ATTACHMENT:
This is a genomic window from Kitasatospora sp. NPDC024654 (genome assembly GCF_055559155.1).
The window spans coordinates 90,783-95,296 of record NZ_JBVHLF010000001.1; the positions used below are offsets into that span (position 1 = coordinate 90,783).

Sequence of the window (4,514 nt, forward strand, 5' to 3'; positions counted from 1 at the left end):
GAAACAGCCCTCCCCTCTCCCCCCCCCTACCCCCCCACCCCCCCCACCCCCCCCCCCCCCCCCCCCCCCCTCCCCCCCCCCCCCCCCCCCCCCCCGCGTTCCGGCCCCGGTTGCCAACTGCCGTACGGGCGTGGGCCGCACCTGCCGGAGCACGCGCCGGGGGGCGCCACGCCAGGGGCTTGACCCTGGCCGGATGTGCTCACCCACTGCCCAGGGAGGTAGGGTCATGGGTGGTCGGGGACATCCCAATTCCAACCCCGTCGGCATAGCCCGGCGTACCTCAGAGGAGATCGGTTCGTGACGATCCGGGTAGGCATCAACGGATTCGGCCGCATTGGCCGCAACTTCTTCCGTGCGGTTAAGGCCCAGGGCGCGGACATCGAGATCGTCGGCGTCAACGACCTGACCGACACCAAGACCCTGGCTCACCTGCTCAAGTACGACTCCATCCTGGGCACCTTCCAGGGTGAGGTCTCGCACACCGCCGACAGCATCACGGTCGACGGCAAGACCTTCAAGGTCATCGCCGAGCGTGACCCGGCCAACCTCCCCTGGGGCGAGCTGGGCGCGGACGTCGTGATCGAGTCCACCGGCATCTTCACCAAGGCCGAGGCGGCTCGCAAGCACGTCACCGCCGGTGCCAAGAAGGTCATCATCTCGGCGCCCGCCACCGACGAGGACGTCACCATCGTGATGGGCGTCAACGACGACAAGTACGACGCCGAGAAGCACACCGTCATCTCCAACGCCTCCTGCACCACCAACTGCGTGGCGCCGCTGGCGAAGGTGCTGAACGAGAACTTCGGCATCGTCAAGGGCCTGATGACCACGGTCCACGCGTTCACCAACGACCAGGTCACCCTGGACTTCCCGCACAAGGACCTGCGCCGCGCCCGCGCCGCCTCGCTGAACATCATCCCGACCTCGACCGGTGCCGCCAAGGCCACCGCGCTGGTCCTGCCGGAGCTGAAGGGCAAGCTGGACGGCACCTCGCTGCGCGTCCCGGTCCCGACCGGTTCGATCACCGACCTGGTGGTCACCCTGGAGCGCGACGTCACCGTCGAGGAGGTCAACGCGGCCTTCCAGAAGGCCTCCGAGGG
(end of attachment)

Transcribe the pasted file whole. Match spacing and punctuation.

This is a genomic window from Kitasatospora sp. NPDC024654 (genome assembly GCF_055559155.1).
The window spans coordinates 90,783-95,296 of record NZ_JBVHLF010000001.1; the positions used below are offsets into that span (position 1 = coordinate 90,783).

Sequence of the window (4,514 nt, forward strand, 5' to 3'; positions counted from 1 at the left end):
GAAACAGCCCTCCCCTCTCCCCCCCCCTACCCCCCCACCCCCCCCACCCCCCCCCCCCCCCCCCCCCCCCTCCCCCCCCCCCCCCCCCCCCCCCCGCGTTCCGGCCCCGGTTGCCAACTGCCGTACGGGCGTGGGCCGCACCTGCCGGAGCACGCGCCGGGGGGCGCCACGCCAGGGGCTTGACCCTGGCCGGATGTGCTCACCCACTGCCCAGGGAGGTAGGGTCATGGGTGGTCGGGGACATCCCAATTCCAACCCCGTCGGCATAGCCCGGCGTACCTCAGAGGAGATCGGTTCGTGACGATCCGGGTAGGCATCAACGGATTCGGCCGCATTGGCCGCAACTTCTTCCGTGCGGTTAAGGCCCAGGGCGCGGACATCGAGATCGTCGGCGTCAACGACCTGACCGACACCAAGACCCTGGCTCACCTGCTCAAGTACGACTCCATCCTGGGCACCTTCCAGGGTGAGGTCTCGCACACCGCCGACAGCATCACGGTCGACGGCAAGACCTTCAAGGTCATCGCCGAGCGTGACCCGGCCAACCTCCCCTGGGGCGAGCTGGGCGCGGACGTCGTGATCGAGTCCACCGGCATCTTCACCAAGGCCGAGGCGGCTCGCAAGCACGTCACCGCCGGTGCCAAGAAGGTCATCATCTCGGCGCCCGCCACCGACGAGGACGTCACCATCGTGATGGGCGTCAACGACGACAAGTACGACGCCGAGAAGCACACCGTCATCTCCAACGCCTCCTGCACCACCAACTGCGTGGCGCCGCTGGCGAAGGTGCTGAACGAGAACTTCGGCATCGTCAAGGGCCTGATGACCACGGTCCACGCGTTCACCAACGACCAGGTCACCCTGGACTTCCCGCACAAGGACCTGCGCCGCGCCCGCGCCGCCTCGCTGAACATCATCCCGACCTCGACCGGTGCCGCCAAGGCCACCGCGCTGGTCCTGCCGGAGCTGAAGGGCAAGCTGGACGGCACCTCGCTGCGCGTCCCGGTCCCGACCGGTTCGATCACCGACCTGGTGGTCACCCTGGAGCGCGACGTCACCGTCGAGGAGGTCAACGCGGCCTTCCAGAAGGCCTCCGAGGG